MNR witness: working for the wind developer, not environment

Friday October 30 was supposed to be the last day of the hearings in the Ostrander Point appeal, where a wind power project is planned (and approved by the province) for a location in habitat of the endangered Blandings turtle.
At issue up to this point has been the fact that the Ontario Ministry of Natural Resources’ (MNR) own at-risk species expert, Joe Crowley, determined that there was significant risk to the turtle and that proposed mitigation strategies would not be successful. The MNR, headed by District manager Karen Bellamy, ignored Crowley’s advice and issued a permit for the wind power developer Gilead to proceed. The Tribunal demanded documentation be produced on the research and decision-making at  the MNR.
Here is a report from the appellant, the Prince Edward County Field Naturalists on Friday’s proceedings:

Ostrander Point ERT in Demorestville Day 3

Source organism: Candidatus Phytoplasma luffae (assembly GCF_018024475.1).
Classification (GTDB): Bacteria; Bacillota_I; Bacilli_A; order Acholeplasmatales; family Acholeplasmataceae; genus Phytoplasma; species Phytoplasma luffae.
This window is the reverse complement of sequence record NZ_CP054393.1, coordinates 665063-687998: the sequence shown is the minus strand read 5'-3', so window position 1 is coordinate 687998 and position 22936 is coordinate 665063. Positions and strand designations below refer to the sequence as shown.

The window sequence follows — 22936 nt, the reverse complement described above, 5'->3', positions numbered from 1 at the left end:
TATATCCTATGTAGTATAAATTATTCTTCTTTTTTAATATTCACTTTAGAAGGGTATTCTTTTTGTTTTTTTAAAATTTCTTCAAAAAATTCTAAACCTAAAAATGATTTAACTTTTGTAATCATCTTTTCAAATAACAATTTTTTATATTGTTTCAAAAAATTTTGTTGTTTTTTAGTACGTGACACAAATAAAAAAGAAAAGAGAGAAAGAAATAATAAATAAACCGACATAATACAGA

After much procedural wrangling about the documents that were disclosed by Karen Bellamy, finally Ms. Bellamy’s cross examination was begun in the late morning. There was a discussion about how to deal with the vast amount of material that had been disclosed.  Normally each item would be entered as an exhibit as it was discussed with the witness, but this was deemed to be a cumbersome method in this case.  It was decided to get started and see how things went.

Mr. Wright [Robert Wright, co-chair of the Tribunal panel] was quite insistent that it was necessary to get on with the cross examination. [Appellant lawyer] Eric Gillespie started through the 1,500 documents that were disclosed.  Most of the information that Eric was taking Ms. Bellamy to was about the process of how the Endangered Species Act was to be implemented and the plans for the Impact Management Plan.  It became obvious that the approach of going through 1,500 documents one by one was not a productive exercise.  Eric suggested – with the agreement of Ms. Davis and Ms. Kromkamp — that the documents could be grouped into categories and that a representative document or two from each category would provide the information he wanted to relay to the Tribunal.